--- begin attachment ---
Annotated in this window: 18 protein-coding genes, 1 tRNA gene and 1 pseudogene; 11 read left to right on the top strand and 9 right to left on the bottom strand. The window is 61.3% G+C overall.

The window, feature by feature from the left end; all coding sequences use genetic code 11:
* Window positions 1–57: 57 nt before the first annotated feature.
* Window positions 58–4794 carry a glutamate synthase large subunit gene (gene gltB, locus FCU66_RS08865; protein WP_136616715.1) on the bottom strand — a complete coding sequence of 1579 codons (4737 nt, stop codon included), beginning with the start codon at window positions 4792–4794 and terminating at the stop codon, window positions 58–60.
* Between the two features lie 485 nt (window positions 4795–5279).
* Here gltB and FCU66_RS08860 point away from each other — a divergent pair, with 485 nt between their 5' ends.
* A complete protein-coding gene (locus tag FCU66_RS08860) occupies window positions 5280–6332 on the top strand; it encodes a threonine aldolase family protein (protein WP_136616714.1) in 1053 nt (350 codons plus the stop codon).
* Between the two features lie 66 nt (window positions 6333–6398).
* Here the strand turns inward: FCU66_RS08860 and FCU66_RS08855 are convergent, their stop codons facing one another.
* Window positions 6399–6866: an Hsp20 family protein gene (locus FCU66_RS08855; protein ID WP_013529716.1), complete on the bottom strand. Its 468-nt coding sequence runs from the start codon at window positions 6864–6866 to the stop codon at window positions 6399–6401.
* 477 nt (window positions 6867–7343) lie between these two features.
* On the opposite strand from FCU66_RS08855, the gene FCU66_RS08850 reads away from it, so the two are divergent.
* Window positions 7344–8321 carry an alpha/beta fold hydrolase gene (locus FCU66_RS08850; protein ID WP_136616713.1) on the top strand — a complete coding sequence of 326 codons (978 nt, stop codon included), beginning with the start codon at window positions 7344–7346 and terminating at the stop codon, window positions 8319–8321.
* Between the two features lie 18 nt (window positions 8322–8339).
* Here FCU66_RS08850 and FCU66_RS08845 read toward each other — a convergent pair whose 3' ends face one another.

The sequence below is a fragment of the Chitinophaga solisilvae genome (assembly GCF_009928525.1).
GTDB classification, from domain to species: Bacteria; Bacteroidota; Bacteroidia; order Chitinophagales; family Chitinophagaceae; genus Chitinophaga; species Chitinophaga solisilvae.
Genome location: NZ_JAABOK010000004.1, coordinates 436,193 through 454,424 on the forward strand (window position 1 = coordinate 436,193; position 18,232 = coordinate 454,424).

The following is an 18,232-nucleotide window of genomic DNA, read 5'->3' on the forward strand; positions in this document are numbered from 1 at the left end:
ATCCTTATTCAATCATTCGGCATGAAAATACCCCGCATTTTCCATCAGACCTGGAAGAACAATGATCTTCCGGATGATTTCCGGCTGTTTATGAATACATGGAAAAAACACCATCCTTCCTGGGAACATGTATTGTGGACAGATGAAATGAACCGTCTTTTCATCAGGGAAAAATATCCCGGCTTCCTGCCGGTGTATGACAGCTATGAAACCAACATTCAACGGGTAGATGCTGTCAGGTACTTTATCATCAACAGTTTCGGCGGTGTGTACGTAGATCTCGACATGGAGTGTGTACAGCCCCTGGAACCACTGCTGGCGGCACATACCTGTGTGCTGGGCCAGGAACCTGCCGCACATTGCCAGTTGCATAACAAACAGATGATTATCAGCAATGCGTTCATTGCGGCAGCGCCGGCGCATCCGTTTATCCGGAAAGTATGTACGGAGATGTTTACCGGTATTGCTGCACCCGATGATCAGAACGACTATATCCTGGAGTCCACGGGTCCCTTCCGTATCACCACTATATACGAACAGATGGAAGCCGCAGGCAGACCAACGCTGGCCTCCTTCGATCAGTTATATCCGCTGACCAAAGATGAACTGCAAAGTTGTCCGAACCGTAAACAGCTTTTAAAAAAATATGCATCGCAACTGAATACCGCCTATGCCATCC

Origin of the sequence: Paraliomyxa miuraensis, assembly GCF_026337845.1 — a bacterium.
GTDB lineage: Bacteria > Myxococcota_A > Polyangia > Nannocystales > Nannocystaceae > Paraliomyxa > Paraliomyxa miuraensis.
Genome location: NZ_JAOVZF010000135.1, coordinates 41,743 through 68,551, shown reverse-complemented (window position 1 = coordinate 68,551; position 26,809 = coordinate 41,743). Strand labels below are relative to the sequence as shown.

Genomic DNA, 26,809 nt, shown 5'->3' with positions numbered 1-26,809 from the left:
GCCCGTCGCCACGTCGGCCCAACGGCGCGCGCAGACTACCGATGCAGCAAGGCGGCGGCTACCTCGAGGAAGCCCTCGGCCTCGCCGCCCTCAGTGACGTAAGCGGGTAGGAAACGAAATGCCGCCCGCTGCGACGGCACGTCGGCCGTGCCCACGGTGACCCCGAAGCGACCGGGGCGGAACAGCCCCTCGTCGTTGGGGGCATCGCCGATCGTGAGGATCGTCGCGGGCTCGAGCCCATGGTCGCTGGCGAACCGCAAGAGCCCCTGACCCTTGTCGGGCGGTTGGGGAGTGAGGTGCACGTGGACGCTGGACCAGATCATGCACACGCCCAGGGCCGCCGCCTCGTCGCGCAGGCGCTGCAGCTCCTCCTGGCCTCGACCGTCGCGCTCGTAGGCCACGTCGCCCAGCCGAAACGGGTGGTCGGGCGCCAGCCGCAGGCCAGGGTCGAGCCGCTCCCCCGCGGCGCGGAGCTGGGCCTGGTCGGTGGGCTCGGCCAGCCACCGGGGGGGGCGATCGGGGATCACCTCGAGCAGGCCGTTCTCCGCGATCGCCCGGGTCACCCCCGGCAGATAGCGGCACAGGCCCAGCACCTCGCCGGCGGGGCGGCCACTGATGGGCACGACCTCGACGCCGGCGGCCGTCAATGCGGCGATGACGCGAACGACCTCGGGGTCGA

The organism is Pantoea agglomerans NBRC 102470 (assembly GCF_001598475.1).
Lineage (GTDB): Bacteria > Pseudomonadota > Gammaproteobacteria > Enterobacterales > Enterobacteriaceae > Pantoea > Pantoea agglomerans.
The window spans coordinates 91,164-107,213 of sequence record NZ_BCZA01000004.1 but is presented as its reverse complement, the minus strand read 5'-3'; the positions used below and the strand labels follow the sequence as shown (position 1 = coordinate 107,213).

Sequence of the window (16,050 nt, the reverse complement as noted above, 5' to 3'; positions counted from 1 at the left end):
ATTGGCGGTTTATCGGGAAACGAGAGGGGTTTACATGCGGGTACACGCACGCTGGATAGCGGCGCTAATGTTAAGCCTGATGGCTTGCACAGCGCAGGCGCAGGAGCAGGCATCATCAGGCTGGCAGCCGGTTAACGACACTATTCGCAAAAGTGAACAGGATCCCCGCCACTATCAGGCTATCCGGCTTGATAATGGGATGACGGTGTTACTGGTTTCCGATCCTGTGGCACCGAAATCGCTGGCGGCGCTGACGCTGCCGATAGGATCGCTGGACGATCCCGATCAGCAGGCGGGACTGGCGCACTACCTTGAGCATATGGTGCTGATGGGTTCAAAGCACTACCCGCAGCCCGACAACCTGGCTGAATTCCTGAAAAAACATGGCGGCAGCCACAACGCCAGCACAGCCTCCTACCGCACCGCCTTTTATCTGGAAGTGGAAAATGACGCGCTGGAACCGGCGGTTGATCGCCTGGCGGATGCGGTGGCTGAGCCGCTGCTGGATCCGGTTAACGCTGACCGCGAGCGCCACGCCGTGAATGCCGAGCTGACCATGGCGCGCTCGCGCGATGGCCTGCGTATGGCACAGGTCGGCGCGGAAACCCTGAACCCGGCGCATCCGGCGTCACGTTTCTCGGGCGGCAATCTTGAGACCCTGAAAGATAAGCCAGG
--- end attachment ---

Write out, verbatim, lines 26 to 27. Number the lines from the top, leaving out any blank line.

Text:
The organism is Pantoea agglomerans NBRC 102470 (assembly GCF_001598475.1).
Lineage (GTDB): Bacteria > Pseudomonadota > Gammaproteobacteria > Enterobacterales > Enterobacteriaceae > Pantoea > Pantoea agglomerans.